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Stonington Defiant

June 2024
1min read

Caria Davidson’s story of Stonington, Connecticut ("History Happened Here,” October) is an engaging description of that delightful, formerly war-torn, village. The article’s one shortcoming is the failure to mention the fine recent book that is so central to her subject, James Tertius de Kay’s The Battle of Stonington: Torpedoes, Submarines, and the Rockets in the War of 1812 (Naval Institute Press, 1990).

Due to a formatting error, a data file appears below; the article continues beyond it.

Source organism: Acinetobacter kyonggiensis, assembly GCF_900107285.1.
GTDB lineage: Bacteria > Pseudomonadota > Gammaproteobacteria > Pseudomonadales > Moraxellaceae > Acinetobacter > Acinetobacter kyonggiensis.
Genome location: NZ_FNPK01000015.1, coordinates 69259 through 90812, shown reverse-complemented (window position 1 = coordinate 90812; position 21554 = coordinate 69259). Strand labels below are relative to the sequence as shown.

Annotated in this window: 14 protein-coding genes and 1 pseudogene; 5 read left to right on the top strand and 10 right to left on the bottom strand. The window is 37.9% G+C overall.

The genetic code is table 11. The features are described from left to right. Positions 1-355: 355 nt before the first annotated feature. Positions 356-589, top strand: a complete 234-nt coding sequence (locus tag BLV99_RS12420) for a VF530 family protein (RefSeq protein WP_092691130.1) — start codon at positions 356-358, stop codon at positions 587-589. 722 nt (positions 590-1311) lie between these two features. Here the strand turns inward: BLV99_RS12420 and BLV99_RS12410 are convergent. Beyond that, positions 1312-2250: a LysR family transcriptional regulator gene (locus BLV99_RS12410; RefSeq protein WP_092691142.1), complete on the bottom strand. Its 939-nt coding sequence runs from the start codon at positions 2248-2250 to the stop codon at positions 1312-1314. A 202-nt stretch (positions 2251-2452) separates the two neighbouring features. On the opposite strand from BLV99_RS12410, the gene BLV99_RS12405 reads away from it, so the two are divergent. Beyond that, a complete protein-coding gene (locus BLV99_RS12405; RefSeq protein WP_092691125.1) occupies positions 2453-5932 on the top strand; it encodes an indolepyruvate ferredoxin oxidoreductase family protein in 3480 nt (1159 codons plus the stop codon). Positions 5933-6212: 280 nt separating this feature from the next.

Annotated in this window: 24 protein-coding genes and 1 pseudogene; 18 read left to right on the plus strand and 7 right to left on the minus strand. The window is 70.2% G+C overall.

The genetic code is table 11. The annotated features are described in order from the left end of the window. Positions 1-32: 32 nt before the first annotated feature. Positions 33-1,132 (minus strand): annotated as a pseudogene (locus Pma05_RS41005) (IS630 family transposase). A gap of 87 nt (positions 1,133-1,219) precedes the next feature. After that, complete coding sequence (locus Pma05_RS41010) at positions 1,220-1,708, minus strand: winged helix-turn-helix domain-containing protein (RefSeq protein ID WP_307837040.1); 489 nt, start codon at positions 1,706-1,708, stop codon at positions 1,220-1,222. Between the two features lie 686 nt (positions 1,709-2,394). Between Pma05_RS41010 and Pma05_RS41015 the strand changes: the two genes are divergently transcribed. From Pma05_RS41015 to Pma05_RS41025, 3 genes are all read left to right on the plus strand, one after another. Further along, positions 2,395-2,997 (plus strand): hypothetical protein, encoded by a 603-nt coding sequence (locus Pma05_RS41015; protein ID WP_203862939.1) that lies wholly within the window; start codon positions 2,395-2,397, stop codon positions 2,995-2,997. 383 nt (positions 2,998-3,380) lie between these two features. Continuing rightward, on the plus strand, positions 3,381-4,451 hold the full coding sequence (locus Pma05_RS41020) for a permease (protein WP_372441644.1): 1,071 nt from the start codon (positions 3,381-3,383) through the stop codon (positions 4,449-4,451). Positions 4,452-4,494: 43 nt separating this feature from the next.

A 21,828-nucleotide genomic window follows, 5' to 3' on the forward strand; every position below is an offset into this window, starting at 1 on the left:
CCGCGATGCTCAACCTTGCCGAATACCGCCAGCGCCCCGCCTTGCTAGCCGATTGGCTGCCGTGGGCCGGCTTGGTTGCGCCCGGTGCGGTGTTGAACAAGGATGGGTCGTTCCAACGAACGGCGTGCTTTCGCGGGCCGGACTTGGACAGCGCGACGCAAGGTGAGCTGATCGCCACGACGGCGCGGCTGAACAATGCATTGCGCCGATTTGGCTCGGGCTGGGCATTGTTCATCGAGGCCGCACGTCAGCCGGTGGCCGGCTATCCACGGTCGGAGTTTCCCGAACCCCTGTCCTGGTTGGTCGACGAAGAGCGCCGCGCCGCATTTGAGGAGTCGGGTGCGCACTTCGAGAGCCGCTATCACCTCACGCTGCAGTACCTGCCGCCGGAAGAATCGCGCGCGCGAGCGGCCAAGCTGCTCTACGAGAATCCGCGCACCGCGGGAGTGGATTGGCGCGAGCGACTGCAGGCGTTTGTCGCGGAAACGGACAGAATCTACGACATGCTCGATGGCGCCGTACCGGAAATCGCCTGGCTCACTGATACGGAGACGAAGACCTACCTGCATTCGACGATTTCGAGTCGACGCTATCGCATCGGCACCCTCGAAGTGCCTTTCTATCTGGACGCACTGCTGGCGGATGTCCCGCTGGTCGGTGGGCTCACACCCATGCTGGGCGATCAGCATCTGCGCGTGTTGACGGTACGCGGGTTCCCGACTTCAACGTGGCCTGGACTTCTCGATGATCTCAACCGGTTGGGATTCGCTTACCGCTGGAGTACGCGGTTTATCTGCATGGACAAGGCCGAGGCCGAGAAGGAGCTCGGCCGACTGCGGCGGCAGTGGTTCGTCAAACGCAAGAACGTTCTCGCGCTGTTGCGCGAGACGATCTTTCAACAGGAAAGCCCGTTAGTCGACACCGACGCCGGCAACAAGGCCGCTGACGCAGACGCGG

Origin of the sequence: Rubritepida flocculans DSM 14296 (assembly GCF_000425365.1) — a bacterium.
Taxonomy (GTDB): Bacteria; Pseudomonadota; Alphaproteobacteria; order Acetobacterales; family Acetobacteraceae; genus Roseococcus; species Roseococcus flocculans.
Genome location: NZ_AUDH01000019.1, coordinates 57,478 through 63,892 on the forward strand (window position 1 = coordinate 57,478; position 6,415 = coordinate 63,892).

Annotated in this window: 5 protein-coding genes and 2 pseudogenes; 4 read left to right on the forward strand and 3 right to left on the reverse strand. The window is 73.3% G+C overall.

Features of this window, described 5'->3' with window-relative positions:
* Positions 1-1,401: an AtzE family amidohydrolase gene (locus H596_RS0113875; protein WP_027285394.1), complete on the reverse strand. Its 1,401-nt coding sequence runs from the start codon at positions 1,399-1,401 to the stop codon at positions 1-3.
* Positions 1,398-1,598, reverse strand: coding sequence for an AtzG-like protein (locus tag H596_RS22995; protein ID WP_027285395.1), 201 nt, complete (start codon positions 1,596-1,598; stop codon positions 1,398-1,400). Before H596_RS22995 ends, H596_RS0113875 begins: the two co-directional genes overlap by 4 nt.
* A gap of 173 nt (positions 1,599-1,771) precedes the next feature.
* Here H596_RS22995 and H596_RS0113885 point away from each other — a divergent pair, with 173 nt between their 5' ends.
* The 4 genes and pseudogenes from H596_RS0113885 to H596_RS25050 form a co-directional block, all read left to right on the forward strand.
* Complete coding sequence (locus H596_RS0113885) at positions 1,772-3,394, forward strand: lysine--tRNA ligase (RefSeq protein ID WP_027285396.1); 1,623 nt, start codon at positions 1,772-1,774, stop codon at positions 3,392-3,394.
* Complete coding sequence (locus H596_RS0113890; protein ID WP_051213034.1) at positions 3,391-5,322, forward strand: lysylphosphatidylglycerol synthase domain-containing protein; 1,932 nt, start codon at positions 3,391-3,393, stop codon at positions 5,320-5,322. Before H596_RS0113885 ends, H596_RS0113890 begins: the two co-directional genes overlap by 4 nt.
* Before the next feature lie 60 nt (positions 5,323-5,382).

While Ms. Davidson describes the British attack, which originated from motives as Delphian as any ever employed to justify such a travesty (a British flotilla bombarded the helpless citizenry of Stonington with fifty tons of projectiles over a four-day period), de Kay brilliantly employs Sir Thomas Masterman Hardy’s assault on the village, which had absolutely no military significance, as a microcosm illustrative of Yankee tenaciousness in the face of British aggression.

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